Four riders competed to win the title of BVICF time trial champion. The race started at Palestina and headed west to the junction at Frenchman’s Cay before returning to Palestina for the end for the course.

Race results:
1st place         Orano Andrews                     26.36
2nd place         Barry Jones                            29.51
3rd place          Chris James                            30.51
4th place          Status Talian                         33.49

The BVICF thanks all who came out to assist and support the BVICF race and riders. The next BVICF race will be held on April 19, 2015 starting at Slaney to loop round Sea Cows Bay.

Cyclists Andrews and Blackmore win Jason Bally Memorial Race

Orano Andrews. Photo: Broadsword Communications

Orano Andrews. Photo: Broadsword Communications

The BVI Cycling Federation hosted the 2014 Jason Bally Memorial Race on October 5. The annual race, now in its 14th year, commemorates cyclist, Jason Bally who was killed 15 years ago.  Visiting cyclist from Antigua, Timothy Thomas was one of 16 cyclists who participated in the different age groups and categories that formed  part of this year’s event.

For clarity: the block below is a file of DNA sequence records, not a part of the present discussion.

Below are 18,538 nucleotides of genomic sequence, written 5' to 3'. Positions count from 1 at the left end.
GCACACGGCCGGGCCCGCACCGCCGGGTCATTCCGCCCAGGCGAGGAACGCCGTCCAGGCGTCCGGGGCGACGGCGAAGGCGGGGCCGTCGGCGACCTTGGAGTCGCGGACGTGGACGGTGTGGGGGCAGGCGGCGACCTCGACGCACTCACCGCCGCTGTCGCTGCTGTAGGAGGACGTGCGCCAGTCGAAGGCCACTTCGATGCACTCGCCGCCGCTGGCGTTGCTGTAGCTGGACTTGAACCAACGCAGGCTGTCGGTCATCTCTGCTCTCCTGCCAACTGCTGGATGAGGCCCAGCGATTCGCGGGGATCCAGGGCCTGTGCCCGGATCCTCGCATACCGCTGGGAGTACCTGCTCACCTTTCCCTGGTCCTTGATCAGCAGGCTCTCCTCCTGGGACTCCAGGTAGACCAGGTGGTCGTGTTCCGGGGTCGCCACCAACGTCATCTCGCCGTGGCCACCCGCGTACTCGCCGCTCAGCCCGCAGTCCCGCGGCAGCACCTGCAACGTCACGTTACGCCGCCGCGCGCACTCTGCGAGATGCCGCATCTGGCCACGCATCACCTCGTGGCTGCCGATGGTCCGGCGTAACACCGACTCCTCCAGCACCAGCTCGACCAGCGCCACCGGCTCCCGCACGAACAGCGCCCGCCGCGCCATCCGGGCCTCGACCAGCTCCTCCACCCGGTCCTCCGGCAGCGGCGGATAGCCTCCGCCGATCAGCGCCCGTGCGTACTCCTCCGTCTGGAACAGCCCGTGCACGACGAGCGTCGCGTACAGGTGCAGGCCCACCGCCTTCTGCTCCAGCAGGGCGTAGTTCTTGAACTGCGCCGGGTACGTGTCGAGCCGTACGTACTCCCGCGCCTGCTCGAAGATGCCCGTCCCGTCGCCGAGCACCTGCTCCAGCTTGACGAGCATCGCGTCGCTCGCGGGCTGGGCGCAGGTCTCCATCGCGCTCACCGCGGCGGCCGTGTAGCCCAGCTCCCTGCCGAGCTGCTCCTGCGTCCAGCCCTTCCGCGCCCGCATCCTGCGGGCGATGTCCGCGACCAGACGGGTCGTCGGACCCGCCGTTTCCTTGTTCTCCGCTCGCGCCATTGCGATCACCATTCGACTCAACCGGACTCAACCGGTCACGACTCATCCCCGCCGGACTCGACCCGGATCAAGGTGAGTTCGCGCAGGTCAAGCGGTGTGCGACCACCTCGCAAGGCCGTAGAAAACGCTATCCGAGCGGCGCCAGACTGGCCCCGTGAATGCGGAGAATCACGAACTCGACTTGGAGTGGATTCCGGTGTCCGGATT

Orano Andrews and Sally-Ann Blackmore were the respective winners in the Men’s and Women’s categories. Kelichi Bolondia won the Juniors’ race while Anthony Spencer came first in the Mountain Bike category. Phillipe Leroy was forced to drop out of his category following an injury sustained during the race.

The federation thanked Hon. Myron Walwyn, the Minister for Education, Culture and Sports for his attendance and for his brief remarks at a candle light service for Jason held before the race.

President of the BVI Cycling Federation, Darel Christopher Snr wished Leroy a speedy recovery and thanked the supporters and cyclists in the event. The president went on to acknowledge the BVIOC for its support saying, “We would also like to thank the B.V.I Olympic Committee for their monetary contribution to aid in hosting the race.”